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Kenya is going to push ahead with plans to lead a U.N.-approved security mission to Haiti, despite a court in Nairobi last week blocking the deployment, Kenyan President William Ruto told Reuters on Tuesday.

The international force is aimed at tackling rampant gang violence in the Caribbean nation, which killed nearly 5,000 people last year and is due to be initially financed by the United States.

The mission was thrown into doubt after the Kenyan court ruled that it would be unconstitutional to deploy officers abroad unless there was a “reciprocal arrangement” in place with the host government.

Ruto said Haiti had asked for help months ago, and he expected a request would come shortly that would satisfy the demands of the court.

“So that mission can go ahead as soon as next week if all the paperwork is done between Kenya and Haiti on the bilateral route that has been suggested by the court,” Ruto said following an Italian-Africa summit in Rome.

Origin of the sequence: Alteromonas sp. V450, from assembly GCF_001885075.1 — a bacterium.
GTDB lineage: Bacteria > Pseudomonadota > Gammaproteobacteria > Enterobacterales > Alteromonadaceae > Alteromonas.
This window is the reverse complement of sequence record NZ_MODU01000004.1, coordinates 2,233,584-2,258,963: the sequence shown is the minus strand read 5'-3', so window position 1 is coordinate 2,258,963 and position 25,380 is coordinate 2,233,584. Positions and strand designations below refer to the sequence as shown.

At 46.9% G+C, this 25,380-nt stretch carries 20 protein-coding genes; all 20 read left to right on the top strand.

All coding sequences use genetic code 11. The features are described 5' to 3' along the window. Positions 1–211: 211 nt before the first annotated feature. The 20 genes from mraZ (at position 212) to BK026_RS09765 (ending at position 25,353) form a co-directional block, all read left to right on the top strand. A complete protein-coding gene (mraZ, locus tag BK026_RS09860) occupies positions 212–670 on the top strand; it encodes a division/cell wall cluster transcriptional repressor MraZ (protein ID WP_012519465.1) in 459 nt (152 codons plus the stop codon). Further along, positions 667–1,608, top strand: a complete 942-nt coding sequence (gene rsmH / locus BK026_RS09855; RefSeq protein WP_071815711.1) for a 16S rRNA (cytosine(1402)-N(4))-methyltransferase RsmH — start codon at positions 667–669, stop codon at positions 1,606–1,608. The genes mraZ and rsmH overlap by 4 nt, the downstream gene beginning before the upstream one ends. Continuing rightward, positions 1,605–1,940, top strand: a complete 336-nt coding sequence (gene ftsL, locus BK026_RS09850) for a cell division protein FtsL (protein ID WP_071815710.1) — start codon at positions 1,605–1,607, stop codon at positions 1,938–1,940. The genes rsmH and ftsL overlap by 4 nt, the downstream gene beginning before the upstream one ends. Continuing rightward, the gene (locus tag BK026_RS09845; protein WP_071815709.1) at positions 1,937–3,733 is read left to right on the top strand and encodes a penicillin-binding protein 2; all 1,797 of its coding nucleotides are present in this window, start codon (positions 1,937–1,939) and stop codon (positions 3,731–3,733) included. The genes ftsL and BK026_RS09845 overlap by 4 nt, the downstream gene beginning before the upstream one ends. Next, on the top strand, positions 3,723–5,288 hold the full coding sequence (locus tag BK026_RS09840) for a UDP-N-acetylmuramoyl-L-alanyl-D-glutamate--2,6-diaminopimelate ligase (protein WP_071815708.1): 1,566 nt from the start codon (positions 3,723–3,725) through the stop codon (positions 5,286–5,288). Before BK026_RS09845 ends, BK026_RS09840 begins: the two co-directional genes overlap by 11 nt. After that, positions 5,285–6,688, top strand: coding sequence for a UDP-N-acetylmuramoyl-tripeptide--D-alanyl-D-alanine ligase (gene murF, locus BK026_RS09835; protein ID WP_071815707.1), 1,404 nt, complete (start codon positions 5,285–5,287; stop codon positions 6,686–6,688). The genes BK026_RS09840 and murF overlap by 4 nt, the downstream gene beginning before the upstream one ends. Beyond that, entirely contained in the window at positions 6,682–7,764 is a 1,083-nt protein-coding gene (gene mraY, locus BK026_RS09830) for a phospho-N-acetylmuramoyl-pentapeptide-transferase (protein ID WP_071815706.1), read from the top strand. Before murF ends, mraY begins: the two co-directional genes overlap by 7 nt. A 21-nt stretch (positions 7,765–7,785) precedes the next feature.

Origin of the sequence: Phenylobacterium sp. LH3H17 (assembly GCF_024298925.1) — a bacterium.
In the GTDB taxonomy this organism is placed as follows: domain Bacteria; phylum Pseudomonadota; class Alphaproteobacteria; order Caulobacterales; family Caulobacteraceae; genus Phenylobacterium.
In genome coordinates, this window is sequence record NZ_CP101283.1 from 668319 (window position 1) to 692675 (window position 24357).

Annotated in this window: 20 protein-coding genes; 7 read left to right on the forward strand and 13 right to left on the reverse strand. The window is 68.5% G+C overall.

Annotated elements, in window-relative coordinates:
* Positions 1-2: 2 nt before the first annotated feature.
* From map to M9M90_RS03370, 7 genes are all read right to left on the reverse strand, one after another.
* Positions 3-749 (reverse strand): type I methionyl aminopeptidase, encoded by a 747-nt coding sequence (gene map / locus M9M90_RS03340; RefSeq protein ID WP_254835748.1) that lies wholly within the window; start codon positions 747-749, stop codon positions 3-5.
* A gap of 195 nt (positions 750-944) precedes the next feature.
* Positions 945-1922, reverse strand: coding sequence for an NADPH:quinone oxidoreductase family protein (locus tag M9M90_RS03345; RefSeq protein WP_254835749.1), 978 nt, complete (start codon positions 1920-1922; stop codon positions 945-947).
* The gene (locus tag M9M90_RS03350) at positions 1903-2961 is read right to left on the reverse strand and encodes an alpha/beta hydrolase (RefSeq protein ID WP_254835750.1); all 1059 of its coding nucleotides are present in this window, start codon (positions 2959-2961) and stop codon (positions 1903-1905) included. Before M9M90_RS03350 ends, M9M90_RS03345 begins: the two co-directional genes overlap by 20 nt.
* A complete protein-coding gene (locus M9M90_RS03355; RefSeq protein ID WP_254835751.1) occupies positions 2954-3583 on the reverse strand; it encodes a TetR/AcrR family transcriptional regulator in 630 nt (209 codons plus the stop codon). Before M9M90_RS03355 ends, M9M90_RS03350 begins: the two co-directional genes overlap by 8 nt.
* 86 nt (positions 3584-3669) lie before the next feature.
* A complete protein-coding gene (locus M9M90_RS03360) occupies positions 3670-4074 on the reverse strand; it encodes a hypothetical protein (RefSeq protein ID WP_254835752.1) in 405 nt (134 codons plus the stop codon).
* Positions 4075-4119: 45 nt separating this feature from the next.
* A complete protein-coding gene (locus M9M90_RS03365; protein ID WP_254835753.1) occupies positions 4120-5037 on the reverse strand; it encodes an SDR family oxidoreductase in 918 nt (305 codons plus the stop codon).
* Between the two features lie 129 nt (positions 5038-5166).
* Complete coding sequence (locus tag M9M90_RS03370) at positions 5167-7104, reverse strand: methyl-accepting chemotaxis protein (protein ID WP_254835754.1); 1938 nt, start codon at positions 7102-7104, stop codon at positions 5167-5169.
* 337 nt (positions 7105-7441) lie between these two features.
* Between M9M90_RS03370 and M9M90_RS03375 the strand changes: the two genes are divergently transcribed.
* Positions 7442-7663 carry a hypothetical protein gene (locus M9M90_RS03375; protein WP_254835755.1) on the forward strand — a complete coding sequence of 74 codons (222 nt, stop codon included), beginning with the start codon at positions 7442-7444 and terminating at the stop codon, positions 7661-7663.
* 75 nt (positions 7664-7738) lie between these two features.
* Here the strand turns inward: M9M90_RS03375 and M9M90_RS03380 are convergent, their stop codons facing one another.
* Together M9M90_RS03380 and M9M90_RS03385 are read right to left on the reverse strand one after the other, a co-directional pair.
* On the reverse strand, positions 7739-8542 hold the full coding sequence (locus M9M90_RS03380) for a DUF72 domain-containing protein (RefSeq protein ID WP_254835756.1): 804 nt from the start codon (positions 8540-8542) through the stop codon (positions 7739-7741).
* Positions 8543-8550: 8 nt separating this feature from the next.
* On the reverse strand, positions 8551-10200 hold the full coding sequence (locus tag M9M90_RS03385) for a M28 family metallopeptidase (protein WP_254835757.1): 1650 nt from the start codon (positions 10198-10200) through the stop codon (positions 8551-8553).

Asked if discussions were underway with Haiti to get the necessary request, Ruto said: “Absolutely. Haiti have actually written formally, not today, several months ago.”

Haiti first sought help in 2022 as gang violence surged but was unable to find anyone willing to take charge, with many foreign governments wary of supporting the impoverished country’s unelected administration.

Kenya, which has a long history of taking part in international peace-keeping operations, stepped forward last July and committed 1,000 police officers, saying it was doing so in solidarity with a brother nation.

The Bahamas, Antigua and Barbuda, and Jamaica subsequently said they were willing to help, with the United States pledging $200 million to get the deployment off the ground.

“The mission is on course. The mission is a bigger calling to humanity,” Ruto said, stressing that it was a police rather than a military operation.

The United Nations said last week that it had documented 4,789 people killed by gang violence in Haiti last year, an increase of 119% from 2022, and that another 3,000 people had been kidnapped.

 

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